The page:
The appellant invites us to consider that the date on the conveyance, is a wrong date which should be considered or determined as an error in line with the latin maxim ‘falsa demonstratio non nocet’ – meaning a false description does not vitiate. To our minds, such an invitation must be premised not only on the inaccuracy of the date in question but also on pointers to a date properly demonstrated to be the correct date which was erroneously omitted in place of the one entered. According to Halsbury’s Laws of England, 4th Edition, Volume 50, Paragraph 454, under ‘Misdescription of Property or Persons – Effect where description is inaccurate’, the learned authors state that “if, when examined, the words of description do not fit any subject with accuracy, and if there must be some modification of them in order to place a sensible construction on the will, then the whole must be looked at fairly in order to see what are the leading words of description and what is the subordinate matter, and generally how the subject, whether the property or the donee, intended by the testator can be identified. For this purpose extrinsic evidence has always been received and this may now include evidence of the testator’s intention in certain circumstances… Where, however, the context shows that the testator was not merely misdescribing an actually existing subject, but was under an erroneous impression that the subject did exist as described, or that he could dispose of it, the gift may fail.” At paragraph 456 they continued, “Where the description is wholly false, so that no known existing person or thing satisfies the description, but the context of the will and the circumstances of the case show unambiguously whom or what the testator meant, the description is rejected and the testator’s intention is effectuated.”     

It is clear from the authorities that the “Falsa demonstratio non nocet” rule of construction which applies to all written instruments, including wills, applies if of various terms used to describe a subject matter – be it a person or property – some are sufficient to ascertain the subject matter with certainty but others add a description which is not true, these other terms are not allowed to vitiate the gift.

The rule in its full form is ‘falsa demonstratio non nocet cum de corpore constat.’ The second part of this maxim is an essential part of it. The case of Re Brocket, Dawes v Miller (1908) 1 Ch 185 at 194 illustrates the full import of the maxim. This case emphasizes that a false description of a person or thing will not vitiate a gift in a deed or will if it be sufficiently clear what person or thing was really meant (emphasis mine). The false description must merely be added to that which is otherwise clear and need not come at the end of the sentence. In the case of Cowen v Truefitt Ltd (1899) 2 Ch 309 at 311, CA, the English Court of Appeal held that where in a grant or devise the description of parcel is made up of more than one part, and one part is true and the other false, there, if the part which is true describes the subject with sufficient legal certainty, the untrue part will be rejected as falsa demonstration, and will not vitiate the grant or devise. This doctrine is not to be confined to cases where the first part of the description is true and the latter untrue. It is immaterial in what part of the description the falsa demonstration occurs.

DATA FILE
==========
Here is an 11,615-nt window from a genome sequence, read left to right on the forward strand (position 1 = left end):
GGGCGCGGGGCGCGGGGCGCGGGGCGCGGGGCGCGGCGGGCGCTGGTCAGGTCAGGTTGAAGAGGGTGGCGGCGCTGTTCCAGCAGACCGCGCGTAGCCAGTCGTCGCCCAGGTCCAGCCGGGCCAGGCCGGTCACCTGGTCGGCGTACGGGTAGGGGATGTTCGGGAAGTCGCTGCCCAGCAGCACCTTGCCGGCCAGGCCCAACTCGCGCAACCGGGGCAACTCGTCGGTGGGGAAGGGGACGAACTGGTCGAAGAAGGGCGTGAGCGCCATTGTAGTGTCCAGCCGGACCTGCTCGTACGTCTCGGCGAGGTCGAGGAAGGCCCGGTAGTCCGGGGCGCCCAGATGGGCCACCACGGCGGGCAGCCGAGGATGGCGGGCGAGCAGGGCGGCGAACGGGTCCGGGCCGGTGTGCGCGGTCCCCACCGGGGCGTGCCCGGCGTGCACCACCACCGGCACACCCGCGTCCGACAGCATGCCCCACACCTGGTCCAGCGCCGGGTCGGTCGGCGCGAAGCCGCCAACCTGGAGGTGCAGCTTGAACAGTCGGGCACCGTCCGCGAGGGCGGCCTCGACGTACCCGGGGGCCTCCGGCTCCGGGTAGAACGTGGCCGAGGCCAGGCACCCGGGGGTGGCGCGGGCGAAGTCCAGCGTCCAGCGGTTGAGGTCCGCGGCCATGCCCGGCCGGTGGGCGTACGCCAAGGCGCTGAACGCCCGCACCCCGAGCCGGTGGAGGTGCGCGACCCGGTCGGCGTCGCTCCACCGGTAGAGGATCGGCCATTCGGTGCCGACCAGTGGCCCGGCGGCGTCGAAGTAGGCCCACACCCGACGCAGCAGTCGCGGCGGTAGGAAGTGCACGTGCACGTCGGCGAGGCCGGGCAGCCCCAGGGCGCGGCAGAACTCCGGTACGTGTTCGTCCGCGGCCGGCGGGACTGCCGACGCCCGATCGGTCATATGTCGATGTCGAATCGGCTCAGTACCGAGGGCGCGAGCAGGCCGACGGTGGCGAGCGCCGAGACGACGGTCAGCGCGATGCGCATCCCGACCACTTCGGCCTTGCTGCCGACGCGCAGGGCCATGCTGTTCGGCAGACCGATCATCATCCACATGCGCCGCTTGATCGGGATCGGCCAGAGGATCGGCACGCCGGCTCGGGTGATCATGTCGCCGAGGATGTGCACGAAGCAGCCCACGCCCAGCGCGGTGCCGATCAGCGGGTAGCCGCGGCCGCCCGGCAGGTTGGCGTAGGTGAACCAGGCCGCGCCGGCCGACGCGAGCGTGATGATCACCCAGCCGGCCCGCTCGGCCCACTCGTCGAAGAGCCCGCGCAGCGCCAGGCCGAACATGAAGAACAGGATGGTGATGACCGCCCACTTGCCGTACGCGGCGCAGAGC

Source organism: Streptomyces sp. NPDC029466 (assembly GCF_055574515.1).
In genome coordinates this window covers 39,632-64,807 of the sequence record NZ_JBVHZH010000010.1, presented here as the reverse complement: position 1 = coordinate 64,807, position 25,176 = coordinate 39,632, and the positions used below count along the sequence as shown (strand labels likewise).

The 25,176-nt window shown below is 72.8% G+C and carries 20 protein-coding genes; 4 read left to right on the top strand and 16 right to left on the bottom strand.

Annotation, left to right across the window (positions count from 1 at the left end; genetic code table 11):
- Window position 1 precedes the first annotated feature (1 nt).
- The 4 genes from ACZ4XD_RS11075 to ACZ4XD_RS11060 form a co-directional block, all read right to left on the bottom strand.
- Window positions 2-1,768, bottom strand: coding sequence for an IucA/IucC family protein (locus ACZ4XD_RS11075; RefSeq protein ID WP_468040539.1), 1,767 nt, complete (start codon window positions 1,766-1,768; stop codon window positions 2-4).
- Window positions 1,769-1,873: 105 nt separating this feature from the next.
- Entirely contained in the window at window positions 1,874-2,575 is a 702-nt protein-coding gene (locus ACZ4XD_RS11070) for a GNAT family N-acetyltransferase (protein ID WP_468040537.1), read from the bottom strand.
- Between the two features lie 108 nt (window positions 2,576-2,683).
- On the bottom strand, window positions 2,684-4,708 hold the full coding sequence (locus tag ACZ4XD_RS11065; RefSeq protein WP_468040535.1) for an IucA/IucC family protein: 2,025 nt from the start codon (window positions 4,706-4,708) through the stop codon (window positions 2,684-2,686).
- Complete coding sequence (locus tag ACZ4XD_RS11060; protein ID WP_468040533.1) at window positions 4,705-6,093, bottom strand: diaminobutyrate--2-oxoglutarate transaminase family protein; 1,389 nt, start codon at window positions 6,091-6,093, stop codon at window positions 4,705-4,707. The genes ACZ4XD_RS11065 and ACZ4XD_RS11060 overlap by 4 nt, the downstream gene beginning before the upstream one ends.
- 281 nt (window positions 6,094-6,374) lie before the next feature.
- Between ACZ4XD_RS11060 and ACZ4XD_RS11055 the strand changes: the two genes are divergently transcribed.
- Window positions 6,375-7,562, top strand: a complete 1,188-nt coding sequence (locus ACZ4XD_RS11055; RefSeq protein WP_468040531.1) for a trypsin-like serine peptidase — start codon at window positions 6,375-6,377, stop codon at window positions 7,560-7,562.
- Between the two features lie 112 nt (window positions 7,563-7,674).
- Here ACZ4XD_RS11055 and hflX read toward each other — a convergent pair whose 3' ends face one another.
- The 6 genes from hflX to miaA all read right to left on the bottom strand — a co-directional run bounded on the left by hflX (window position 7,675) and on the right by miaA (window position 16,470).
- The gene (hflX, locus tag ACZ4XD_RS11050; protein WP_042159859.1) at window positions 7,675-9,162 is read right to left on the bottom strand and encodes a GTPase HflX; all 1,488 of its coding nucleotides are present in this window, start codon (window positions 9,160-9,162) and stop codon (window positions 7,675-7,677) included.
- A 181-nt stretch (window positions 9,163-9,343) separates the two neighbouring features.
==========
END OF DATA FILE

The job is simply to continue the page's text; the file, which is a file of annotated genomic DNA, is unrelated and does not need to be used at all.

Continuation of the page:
The record of appeal appears to bear out the position urged by the appellant. This is so because we think that for a proper answer to the situation presented by this appeal it must be emergent from the appeal record what proper date is evident as the correct date than the 27th September 1980 stated in exhibit C, the deed of conveyance, purportedly made between Augustus Yaw Oduro, the Vendor and Isaac Kwasi Owusu, the Purchaser to warrant the application of the ‘falsa demonstratio’ rule discussed supra. (See Page 157 of ROA). Put differently, what extrinsic evidence was led by the appellant to assist the court below arrive at a date purported to be the correct date?  

The appellant relies on exhibits 1 and 1A at Pages 164 to 165 of the ROA. Exhibit 1 is dated 23rd May 1983 whilst exhibit 1A was issued on 23rd March 1983.These two exhibits are exchanges between the two solicitors S.K Osei-Nyame and Doris A. Ocansey representing the respondents and appellants respectively at the time and overseeing the sale transaction. The fact that these two counsel were involved in the negotiations for the sale transaction is significant as it is clear that prior to the issuance of exhibit 1A by Doris A. Ocansey she had been in discussion with Mr Osei-Nyame the previous day the 22nd March 1983.

Owing to their significance we would quote the exhibits 1 and 1A here below respectively:

Exhibit 1

“Miss Doris A. Ocansey,                                                                                   23rd May ‘83

Comcam Chambers,

P.O.Box 2547,


Dear Madam,




I refer to your letter of March 23, 1983 on the above subject and wish to confirm that paragraph 2 of your said letter reflects accurately the understanding reached between our respective clients in the matter.

We are in active communication with the Ghana Commercial Bank for the release of the documents and the re-conveyance of the premises, and as soon as that is done, we hope to bring the transaction to a speedy conclusion to the full satisfaction of both sides.

Assuring you of my co-operation at all times.

Yours faithfully,

S.K. Osei-Nyame.”

[Underlined for emphasis]

The document bears the stamp of S.K. Osei-Nyame of Ringway Chambers, P.O.Box 6489, Accra.